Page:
Sunday, February 8, 2015

The Best Gluten-Free Challah Recipe You'll Find

Best-Ever Gluten-Free HaMotzi Challah Recipe

Nearly two years ago I posted up a few of the recipes I was relying on for making gluten-free hamotzi challah (meaning bread that I could wash and say a blessing on for Shabbat). I don't make or eat this bread during the week, because it'd be too expensive and time consuming, but for Shabbat it's important to have bread you can make a bracha (blessing) on. I've gone through a dozen different recipes, flour mixes, even trying Bob's Red Mill's new 1-for-1 gluten-free mix, all with terrible luck.

The facts:
  • For challah (or matzah for that matter) to be hamotzi, it needs to include at least 51 percent of one of the following grains: barley, wheat, oats, spelt, or rye. (See this article for their take on oat matzah.)
  • Gluten-free oats are those that are grown in dedicated fields and produced in dedicated facilities. (Traditionally, oats are grown in fields surrounded by wheat, creating cross contamination.)
  • Many people can't eat even gluten-free oats, despite the fact that it has been proven time and time again that the gluten in oats is not like that of barley, wheat, spelt (a type of wheat), and rye. 
  • Spelt is not gluten free. It is in the wheat family.
  • Gluten-free challah is, in my experience, unbraidable because the consistency of the dough is akin to cake batter, not traditional bread dough. For this reason, I recommend getting a mold you love, like the Kosher Cook's "challet" silicone pan, which is what I used for this recipe. 
And now, with our further ado, the recipe that I have been perfecting in my kitchen, that Asher prefers to regular challah and that was recently a hit at a friend's conference.

I've separated the recipe out in a way that makes sense to me. I like to see everything in parts -- ingredients (wet and dry), mixing, rising, and baking. It just makes more sense to me because then I can plan out how long things will take and what kind of attention I need. Ultimately, this recipe is very low fuss.

The Only Gluten-free Challah Recipe You'll Ever Need
Makes 4 challets

Ingredients: Get everything measured and mixed beforehand, lest your yeast/sugar mixture go crazy. 

For the Rise
  • 2¼ tsp dry yeast or 1 envelope
  • 1 tsp sugar
  • 1/4 cup warm water
Dry Ingredients
  • 2 1/4 cups GF oat flour (I grind my own)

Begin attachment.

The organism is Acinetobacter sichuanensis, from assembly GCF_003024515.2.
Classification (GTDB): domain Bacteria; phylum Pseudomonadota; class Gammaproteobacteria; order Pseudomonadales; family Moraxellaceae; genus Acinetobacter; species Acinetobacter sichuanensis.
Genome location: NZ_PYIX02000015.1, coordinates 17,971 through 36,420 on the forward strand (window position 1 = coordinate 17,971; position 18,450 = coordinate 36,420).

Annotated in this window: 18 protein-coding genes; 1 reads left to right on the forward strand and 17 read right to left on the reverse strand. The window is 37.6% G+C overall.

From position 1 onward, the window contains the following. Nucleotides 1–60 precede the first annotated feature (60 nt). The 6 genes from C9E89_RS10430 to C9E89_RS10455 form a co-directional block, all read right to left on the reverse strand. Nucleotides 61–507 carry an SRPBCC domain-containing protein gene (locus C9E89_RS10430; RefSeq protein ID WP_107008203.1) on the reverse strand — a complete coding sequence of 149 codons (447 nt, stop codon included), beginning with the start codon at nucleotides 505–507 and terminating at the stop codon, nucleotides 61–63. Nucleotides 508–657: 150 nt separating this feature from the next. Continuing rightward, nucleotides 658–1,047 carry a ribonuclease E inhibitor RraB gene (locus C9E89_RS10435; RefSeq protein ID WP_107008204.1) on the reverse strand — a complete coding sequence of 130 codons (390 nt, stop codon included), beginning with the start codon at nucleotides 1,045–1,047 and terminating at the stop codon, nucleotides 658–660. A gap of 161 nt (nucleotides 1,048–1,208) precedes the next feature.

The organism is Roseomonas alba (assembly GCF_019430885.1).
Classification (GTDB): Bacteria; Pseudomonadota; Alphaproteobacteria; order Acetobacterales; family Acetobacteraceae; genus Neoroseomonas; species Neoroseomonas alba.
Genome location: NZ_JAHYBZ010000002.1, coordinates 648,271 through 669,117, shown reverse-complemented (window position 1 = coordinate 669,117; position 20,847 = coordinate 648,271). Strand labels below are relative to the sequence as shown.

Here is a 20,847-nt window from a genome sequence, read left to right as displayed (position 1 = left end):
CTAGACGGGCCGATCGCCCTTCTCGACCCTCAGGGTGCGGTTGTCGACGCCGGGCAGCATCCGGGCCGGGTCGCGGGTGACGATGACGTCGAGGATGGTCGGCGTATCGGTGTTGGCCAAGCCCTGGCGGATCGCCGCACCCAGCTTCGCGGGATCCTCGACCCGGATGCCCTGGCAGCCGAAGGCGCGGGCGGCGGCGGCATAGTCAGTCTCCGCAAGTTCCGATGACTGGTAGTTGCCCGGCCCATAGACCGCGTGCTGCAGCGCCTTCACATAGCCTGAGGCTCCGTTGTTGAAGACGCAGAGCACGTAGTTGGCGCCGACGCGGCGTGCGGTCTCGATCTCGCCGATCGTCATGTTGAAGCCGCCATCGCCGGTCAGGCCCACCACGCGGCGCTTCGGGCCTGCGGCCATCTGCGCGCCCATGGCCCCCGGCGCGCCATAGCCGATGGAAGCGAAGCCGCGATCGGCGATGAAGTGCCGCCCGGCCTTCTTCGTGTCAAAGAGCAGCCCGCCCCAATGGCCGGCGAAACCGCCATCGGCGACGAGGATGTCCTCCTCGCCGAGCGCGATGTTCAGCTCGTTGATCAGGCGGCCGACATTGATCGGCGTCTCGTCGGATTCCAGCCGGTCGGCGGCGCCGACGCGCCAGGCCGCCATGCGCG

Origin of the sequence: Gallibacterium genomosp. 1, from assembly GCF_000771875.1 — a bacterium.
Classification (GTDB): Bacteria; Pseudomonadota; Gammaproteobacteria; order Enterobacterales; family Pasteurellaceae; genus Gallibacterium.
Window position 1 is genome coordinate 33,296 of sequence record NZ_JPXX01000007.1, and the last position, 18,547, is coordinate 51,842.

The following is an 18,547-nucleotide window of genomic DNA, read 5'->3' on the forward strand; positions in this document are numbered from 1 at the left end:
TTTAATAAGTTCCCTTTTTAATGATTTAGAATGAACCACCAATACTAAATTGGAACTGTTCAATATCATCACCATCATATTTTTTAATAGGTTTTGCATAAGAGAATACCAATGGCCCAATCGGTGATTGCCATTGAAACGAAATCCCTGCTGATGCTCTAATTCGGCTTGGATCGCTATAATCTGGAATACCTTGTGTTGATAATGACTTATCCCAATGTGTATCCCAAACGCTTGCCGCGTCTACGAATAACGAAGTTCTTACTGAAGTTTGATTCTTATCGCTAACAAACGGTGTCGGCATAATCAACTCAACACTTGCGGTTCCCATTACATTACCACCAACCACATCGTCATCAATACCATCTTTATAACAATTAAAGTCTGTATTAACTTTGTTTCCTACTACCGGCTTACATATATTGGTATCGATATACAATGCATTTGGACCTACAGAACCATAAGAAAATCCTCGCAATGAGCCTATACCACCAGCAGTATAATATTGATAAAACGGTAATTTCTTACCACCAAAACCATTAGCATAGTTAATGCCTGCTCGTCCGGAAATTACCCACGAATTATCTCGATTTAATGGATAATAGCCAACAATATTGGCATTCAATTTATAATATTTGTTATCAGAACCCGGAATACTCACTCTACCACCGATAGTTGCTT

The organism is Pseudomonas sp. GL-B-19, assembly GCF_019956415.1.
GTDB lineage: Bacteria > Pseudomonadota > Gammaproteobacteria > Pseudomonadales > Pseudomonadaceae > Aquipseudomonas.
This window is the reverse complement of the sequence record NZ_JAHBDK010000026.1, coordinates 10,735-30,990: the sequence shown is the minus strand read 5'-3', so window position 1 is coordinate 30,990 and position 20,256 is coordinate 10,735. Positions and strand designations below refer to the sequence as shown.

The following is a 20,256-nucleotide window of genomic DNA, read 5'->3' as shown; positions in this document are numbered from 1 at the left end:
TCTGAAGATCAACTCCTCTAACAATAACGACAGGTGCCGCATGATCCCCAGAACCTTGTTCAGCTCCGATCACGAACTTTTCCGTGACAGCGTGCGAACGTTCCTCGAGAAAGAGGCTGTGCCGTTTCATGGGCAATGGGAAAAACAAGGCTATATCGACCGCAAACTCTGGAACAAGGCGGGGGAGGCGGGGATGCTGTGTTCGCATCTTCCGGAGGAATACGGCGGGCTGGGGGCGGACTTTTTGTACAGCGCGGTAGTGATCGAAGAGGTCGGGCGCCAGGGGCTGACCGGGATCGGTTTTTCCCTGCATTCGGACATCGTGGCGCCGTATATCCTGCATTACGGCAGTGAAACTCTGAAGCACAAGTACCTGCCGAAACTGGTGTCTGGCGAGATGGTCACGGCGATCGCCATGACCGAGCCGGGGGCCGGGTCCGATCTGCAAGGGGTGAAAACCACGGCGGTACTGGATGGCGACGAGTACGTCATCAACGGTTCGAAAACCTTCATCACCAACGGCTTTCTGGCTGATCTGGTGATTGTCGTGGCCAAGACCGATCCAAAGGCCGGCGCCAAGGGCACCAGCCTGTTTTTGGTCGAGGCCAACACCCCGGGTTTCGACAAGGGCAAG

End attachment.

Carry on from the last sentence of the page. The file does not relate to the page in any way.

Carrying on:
• ½ cup GF rice flour
  • ¼ cup GF potato starch
  • ¼ cup GF tapioca flour
  • 1½ tsp salt
  • 2 tsp xanthan gum
Wet Ingredients
  • 1/4 cup honey
  • ¼ cup canola oil
  • ½ cup almond milk
  • ½ cup warm water
  • 2 large eggs
For Baking
  • 1 egg yolk
Mixing (10 minutes)
  1. Preheat the oven to 200°F.
  2. Dissolve the teaspoon of sugar in the ¼ cup warm water. Add the yeast, mix well with a fork for about 15 seconds, and set aside until frothy, about 5 minutes.
  3. Measure and combine the dry ingredients in one bowl, getting rid of clumps. 
  4. Combine the honey, oil, milk, eggs, and warm water. 
  5. Pour the wet mixture into the dry mixture slowly and mix to combine. 
  6. Add the yeast mixture from the first step. 
  7. Mix well for 3-5 minutes (I do it all by hand, folks, but feel free to use your mixer). The mixture will be a little runny, but shouldn't be too runny. UPDATE: I found that using my KitchenAid and having it run with the whisk attachment for about five minutes got a lot of air in the dough, which made it rise better and it turned out to be much lighter and tastier as a result. 
  8. Turn the oven off. 
Rising (~ 2 hours)
  1. First Rise: Cover the dough bowl with parchment paper and leave in the warm (but off!) oven for about 1 hour or until the dough has doubled in size.
  2. Take the bowl out and turn the oven back on to preheat to 200°F.
  3. Stir the dough down and spoon into your lightly greased pans -- small loaf pans work, but I use the challet pan, and this recipe makes 4 challets.
  4. Turn the oven off.
  5. Second Rise: Cover the pan(s), return back to the warm (but off) oven, and let rise again for another 40 minutes or so, until the dough has doubled.
  6. Remove the rising challah from the oven. 
Baking (~ 30-35 minutes)
  1. Preheat oven to 375°F. 
  2. Part One: Bake uncovered at 375°F for 15 minutes.
  3. Line a cookie sheet with the parchment paper you used to cover the dough. 
  4. Remove pans from oven and invert half-baked loaves onto the cookie sheet. They should be solid at this point. 
  5. Lightly glaze loaves with the egg yolk, then return to oven.
  6. Part Two: Bake uncovered at 375°F for 15-20 minutes. You'll want the tops to have a nice, golden brown coloring. 
  7. Move to wire rack to cool.
Enjoy! Let me know if you have any trouble with this recipe. I edited it a million times to get it here.